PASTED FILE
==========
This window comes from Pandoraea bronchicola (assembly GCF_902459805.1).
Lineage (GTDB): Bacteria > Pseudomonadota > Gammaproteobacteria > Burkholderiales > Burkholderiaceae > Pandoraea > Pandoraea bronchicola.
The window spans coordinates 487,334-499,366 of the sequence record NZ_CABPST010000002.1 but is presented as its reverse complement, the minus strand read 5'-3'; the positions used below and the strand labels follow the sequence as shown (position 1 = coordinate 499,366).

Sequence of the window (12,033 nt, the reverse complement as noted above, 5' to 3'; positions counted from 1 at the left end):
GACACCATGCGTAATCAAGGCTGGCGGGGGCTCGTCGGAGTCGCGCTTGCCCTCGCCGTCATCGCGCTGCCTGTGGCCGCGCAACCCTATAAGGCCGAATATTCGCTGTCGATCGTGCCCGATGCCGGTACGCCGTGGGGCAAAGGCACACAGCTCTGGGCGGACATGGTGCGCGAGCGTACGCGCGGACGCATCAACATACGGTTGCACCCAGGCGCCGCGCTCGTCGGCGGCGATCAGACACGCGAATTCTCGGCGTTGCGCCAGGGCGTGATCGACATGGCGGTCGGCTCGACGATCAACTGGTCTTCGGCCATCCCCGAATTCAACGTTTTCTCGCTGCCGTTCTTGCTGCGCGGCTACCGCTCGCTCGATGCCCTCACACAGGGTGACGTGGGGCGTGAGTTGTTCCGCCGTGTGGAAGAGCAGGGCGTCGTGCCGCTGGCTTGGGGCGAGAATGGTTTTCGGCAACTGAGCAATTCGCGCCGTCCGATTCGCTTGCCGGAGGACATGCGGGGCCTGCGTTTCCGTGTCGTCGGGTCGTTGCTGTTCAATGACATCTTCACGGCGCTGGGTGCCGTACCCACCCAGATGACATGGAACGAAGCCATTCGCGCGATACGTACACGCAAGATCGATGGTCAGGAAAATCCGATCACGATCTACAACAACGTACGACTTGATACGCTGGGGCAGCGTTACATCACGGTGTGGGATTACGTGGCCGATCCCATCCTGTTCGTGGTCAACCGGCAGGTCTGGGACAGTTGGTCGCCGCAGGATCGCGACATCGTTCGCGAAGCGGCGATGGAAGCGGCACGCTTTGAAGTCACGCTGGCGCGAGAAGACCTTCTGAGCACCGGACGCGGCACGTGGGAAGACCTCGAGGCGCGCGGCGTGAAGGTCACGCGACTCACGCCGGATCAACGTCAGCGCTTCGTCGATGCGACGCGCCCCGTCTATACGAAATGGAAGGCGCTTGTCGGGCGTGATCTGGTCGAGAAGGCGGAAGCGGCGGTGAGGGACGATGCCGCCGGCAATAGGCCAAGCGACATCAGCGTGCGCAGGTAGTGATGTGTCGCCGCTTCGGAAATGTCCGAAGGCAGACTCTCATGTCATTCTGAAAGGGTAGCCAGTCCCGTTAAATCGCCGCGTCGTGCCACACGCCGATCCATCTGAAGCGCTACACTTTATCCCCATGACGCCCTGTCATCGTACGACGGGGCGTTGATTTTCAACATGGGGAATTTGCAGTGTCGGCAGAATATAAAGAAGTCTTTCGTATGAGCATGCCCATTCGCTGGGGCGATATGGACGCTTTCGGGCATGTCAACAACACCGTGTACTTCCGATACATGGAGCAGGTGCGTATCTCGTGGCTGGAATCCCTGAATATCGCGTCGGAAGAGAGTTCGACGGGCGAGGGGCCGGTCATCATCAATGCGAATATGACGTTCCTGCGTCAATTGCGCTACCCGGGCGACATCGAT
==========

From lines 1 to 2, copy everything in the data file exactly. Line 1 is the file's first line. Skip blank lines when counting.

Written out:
This window comes from Pandoraea bronchicola (assembly GCF_902459805.1).
Lineage (GTDB): Bacteria > Pseudomonadota > Gammaproteobacteria > Burkholderiales > Burkholderiaceae > Pandoraea > Pandoraea bronchicola.